Man Booker prize challenge: Do Not Say We Have Nothing by Madeleine Thien

donotsayIt is 1991 in Canada and a young girl and her mother who are originally from China welcome into their home a family friend who has just fled Tiananmen Square and martial brutality of the army. The young woman begins to relate a series of stories to the young girl and a bond is formed almost instantly between them. The book takes us back to before the Cultural Revolution where two sisters carve out their own lives and families who later come to diverge and interplay on one another. As the rule of Mao Zedong and his dominance deepens across China it has varying consequences for all they are and who they love.

This is a grandly epic novel and it feels as if its written by someone who has spent years on it – it deserves to have been shortlisted. Each character in the story is perfectly drawn and the way that it starts out as a series of stories begin to coalesce into the history of a family. One reviewer mentioned that they were ordinary but as 3 of the main characters are superlative musicians and composers I would disagree!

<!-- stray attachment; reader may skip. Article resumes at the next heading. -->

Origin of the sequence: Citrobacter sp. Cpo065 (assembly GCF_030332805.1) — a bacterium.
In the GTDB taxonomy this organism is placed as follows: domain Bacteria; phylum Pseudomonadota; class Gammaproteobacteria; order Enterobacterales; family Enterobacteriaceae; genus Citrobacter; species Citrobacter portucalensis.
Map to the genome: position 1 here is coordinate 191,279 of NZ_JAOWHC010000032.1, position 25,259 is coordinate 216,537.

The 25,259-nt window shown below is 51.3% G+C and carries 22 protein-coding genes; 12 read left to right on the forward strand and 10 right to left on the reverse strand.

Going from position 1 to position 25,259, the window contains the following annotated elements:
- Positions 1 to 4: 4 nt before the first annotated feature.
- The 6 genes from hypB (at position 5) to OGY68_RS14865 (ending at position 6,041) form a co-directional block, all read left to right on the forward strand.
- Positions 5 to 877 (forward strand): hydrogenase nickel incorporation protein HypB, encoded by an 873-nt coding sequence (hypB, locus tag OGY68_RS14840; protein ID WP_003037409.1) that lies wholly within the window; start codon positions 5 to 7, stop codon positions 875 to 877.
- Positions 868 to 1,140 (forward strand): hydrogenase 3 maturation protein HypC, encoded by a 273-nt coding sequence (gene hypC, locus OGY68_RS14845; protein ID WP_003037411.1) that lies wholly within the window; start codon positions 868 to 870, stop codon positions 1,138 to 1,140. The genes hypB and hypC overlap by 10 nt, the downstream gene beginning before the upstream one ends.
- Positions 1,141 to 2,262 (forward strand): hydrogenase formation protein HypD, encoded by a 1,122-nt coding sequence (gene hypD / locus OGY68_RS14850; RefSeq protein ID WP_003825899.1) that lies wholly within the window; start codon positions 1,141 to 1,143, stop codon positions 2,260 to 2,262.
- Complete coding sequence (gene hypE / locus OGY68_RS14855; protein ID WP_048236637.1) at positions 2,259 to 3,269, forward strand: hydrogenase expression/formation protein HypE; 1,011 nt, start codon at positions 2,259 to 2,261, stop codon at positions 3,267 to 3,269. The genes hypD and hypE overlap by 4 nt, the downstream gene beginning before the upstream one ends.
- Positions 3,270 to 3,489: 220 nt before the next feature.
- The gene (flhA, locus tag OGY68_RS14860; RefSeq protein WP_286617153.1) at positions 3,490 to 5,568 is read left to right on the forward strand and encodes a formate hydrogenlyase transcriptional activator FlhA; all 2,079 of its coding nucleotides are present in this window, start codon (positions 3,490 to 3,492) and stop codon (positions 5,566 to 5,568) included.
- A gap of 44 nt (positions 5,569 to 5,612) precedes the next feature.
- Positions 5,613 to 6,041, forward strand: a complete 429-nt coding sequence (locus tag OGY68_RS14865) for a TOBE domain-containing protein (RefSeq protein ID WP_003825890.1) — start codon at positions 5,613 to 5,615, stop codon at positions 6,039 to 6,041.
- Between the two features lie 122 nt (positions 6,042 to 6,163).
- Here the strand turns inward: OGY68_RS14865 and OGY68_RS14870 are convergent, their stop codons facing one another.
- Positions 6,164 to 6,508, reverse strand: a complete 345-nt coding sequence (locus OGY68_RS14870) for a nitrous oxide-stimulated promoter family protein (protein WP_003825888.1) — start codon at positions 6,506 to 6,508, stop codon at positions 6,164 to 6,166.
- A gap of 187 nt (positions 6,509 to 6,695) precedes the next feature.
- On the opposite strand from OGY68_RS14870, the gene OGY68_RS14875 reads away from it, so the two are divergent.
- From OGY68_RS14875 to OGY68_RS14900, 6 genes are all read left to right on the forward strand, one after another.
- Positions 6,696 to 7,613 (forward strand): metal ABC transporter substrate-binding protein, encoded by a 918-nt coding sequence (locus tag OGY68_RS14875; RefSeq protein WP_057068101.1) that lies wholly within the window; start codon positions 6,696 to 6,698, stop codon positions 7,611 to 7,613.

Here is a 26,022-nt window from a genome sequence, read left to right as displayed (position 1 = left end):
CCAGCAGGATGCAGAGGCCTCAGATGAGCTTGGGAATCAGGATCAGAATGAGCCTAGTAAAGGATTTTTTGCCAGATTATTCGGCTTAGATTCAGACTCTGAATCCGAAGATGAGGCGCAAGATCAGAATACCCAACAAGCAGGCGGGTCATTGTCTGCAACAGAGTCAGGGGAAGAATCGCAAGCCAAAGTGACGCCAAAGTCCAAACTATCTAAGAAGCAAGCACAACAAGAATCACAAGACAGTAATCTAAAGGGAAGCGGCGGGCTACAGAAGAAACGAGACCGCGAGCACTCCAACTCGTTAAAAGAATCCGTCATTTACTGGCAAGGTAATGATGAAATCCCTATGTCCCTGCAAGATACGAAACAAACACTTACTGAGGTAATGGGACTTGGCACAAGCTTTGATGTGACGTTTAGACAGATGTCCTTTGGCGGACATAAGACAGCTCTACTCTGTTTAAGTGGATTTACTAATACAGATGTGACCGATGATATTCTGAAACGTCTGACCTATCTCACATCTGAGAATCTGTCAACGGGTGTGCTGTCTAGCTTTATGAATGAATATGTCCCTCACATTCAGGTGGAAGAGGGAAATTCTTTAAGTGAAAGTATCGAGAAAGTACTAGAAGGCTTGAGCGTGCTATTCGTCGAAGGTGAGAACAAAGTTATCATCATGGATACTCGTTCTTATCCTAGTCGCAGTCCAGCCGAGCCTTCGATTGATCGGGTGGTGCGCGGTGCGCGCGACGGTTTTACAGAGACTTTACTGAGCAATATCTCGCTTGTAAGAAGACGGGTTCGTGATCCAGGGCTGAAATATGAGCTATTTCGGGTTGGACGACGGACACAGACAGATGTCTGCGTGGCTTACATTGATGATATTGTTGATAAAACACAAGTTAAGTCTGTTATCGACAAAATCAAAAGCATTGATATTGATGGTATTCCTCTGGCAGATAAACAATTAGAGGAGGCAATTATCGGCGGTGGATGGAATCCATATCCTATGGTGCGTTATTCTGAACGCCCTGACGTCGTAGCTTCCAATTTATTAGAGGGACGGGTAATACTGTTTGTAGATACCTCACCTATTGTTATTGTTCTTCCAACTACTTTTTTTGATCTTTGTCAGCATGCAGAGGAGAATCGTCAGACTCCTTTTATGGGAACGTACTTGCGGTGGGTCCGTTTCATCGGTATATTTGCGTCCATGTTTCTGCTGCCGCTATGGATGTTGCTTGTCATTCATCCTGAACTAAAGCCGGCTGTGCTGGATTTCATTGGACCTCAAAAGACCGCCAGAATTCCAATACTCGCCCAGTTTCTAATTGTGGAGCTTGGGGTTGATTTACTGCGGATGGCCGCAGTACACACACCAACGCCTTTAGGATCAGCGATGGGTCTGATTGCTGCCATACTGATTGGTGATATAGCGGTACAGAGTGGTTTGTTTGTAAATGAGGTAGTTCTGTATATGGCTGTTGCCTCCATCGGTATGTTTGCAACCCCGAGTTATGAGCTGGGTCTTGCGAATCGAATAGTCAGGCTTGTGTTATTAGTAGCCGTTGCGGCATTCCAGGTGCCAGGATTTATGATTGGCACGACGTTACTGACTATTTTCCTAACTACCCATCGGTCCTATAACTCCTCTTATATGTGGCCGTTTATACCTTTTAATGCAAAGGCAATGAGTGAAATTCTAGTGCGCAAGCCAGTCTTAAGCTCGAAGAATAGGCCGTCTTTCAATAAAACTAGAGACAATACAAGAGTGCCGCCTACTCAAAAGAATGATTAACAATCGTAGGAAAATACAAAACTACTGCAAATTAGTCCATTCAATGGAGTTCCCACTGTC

There are 2 criticisms that I would level at it. Firstly, the later scenes in Tiananmen Square are very rushed and it did not feel as authentically written or matter as much as the earlier histories which the family occupied. Secondly, at nearly 500 pages it was not a large book but it could have had 50 pages edited out of it.

Overall, it’s a very affecting piece of work and is a powerful reminder about how one person’s or governments blind control can turn us into different people in order to survive. But what will survival actually turn out to be and what remains for those who have been left behind?

Do Not Say We Have Nothing by Madeleine Thien

Rating: 7/10

Katie

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